Egyptian officials struck an optimistic note, saying that crews plan to completely re-float the vessel later Monday. Work is expected to resume during high tide, starting around 6:00 a.m. ET.
But not so fast. The bow of the Ever Given is still stuck “rock solid” and freeing the ship’s stern was “the easiest part” of the re-floating mission, according to the CEO of a salvage company working to free the ship.
“We have seen many celebratory messages over the past week, but I will stick to the facts,” Peter Berdowski told Dutch radio on Monday. “The facts are that it has indeed rotated. But the bow is still strongly stuck in the clay.”
Even before the Ever Given ran aground, supply chains were stretched to the limits, making it much more expensive to move goods around the world and causing shortages of everything from exercise bikes to cheese.
There are now 367 vessels — including 35 crude oil tankers and 96 container ships — waiting to use the canal. When traffic starts moving again, it will take days to clear the backlog, further delaying goods on their way to customers.
IKEA told CNN Business last week that the blockage could “create constraints on our supply chain,” depending on how long it takes to free the Ever Given.
“We can confirm that there are containers with IKEA products on vessels that are waiting to make passage and resume course towards destinations via the Suez Canal,” a company spokesperson told CNN Business.
“We will consider all supply options available to secure the availability of our products,” the spokesperson added.
Maersk, the world’s largest container shipping company, has three vessels stuck in the canal and another 29 waiting to enter. More are expected to arrive later on Monday.
The company said it had received “reports of good progress” at the canal overnight, but it has already redirected 15 vessels around the Cape of Good Hope at the southern tip of Africa, adding days and cost to their trips.
Maersk said that it could take six or more days to clear the backlog of ships at the canal after the Ever Given is freed, depending on safety and other factors. And the knock-on effects for business will last much longer.
“Even when the canal gets reopened, the ripple effects on global capacity and equipment are significant and the blockage has already triggered a series of further disruptions and backlogs in global shipping that could take weeks, possibly months, to unravel,” the company said.
Hedge fund failure slams Credit Suisse and Nomura
If a client can’t put up cash to meet a margin call on its account, the broker can dump shares the client holds instead. That appears to be what happened last week.
Neither bank identified the client that defaulted on the margin calls but Bloomberg and other media outlets said Archegos Capital was at the center of the storm. Archegos could not be reached for comment on Monday and its website could not be accessed.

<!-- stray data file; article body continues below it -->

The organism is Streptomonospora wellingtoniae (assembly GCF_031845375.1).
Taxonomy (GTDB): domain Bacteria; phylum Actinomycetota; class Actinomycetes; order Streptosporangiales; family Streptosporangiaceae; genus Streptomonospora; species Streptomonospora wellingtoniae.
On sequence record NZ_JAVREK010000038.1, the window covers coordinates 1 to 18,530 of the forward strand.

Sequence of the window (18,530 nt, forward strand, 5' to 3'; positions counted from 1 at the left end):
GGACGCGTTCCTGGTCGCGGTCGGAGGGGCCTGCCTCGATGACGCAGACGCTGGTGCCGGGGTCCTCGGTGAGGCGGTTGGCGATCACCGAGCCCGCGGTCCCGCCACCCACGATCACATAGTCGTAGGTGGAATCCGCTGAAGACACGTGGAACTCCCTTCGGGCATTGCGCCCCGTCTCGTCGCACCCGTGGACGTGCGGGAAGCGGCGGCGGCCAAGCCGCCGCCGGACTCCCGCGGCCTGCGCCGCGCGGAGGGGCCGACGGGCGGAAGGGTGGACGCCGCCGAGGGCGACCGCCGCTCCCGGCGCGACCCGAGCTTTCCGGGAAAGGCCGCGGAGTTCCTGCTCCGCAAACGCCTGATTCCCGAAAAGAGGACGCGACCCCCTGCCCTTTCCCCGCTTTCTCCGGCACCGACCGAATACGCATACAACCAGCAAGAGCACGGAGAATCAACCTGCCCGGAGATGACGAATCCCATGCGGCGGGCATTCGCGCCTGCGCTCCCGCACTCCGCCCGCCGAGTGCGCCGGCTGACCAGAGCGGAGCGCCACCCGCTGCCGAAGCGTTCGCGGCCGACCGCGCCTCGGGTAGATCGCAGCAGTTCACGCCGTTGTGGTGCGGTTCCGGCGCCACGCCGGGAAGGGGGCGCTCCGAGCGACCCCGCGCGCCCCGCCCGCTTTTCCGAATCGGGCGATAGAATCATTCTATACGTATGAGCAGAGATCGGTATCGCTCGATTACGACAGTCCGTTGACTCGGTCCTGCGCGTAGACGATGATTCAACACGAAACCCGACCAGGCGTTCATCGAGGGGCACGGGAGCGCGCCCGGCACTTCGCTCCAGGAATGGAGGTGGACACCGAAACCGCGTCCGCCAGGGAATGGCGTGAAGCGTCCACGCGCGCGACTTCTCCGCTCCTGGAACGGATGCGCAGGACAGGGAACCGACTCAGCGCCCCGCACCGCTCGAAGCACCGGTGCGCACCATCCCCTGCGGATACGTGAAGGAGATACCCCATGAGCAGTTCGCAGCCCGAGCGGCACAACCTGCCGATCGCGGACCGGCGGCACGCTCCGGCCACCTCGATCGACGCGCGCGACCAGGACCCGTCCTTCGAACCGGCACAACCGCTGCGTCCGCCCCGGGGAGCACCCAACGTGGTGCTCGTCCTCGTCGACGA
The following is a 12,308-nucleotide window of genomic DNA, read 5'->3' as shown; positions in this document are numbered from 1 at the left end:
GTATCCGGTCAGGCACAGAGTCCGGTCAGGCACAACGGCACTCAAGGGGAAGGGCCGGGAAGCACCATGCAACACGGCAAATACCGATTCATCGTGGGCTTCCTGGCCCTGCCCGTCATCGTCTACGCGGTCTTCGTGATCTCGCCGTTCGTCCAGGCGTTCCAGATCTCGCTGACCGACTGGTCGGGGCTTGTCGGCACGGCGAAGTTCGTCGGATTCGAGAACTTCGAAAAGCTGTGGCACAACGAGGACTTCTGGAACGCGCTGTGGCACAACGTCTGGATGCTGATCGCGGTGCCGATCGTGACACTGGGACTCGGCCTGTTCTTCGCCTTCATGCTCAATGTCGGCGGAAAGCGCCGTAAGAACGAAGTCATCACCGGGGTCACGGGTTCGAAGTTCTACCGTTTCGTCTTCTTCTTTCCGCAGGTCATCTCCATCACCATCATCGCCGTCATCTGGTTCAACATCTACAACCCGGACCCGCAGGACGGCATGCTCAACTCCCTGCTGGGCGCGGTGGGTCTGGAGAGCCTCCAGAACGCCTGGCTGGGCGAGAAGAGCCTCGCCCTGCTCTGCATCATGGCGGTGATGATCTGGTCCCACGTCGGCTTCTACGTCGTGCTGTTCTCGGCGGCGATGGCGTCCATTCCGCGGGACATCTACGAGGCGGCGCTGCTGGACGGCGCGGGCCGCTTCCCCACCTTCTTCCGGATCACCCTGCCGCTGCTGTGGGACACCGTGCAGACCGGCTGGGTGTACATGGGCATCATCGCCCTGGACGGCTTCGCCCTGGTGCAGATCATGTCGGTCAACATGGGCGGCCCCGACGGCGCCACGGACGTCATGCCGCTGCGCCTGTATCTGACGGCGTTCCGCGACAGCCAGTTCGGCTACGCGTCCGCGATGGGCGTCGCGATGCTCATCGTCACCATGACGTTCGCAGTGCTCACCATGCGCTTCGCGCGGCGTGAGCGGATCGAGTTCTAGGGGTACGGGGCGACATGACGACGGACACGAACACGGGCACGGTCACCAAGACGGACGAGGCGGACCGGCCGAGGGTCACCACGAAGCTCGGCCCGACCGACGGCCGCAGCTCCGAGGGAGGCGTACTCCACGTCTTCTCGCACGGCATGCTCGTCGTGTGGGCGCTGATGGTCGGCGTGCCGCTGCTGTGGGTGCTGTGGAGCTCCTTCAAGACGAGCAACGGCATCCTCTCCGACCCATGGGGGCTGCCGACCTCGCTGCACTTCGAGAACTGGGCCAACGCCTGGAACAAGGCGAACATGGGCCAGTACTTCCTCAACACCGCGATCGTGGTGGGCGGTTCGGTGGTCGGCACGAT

Credit Suisse said in a statement that a “significant US-based hedge fund” failed to meet its margin commitments. It said the default affected “certain other banks” as well, though did not name them.
“Following the failure of the fund to meet these margin commitments, Credit Suisse and a number of other banks are in the process of exiting these positions,” Credit Suisse said.
“While at this time it is premature to quantify the exact size of the loss resulting from this exit, it could be highly significant and material to our first quarter results,” the bank added.
Nomura said its losses could be as much as $2 billion, attributing the hit to “transactions with a US client.” Asked for further detail, the company declined to comment to CNN Business.
“Nomura is currently evaluating the extent of the possible loss and the impact it could have on its consolidated financial results,” the company said in a statement.
Nomura’s shares plunged more than 16% in Tokyo, the stock’s worst day in at least 20 years. The move wiped more than $3 billion off its market value. Credit Suisse shares fell by about 9% in early trading, also wiping about $3 billion off its market cap.
What happened when Amazon and Netflix came to India
Increasing government scrutiny of projects funded by Amazon and Netflix is worrying many creators in Mumbai, the home of India’s film industry.
Original shows on Amazon Prime and Netflix have lately drawn ire from Indian politicians and regular citizens who consider these films and TV shows insensitive to cultural and religious beliefs.
Police complaints have piled up against creators and company executives, and some of the offenses they have been accused of — including committing “deliberate or malicious acts, intended to outrage religious feelings” — carry prison terms of up to three years, a fine, or both. Prime Minister Narendra Modi’s government has announced new rules and guidelines for streaming services, though no explicit bans on particular themes.
- US consumer confidence data
- S&P Case-Shiller home price index
- BioNTech, McCormick, BlackBerry and Lululemon Athletica earnings.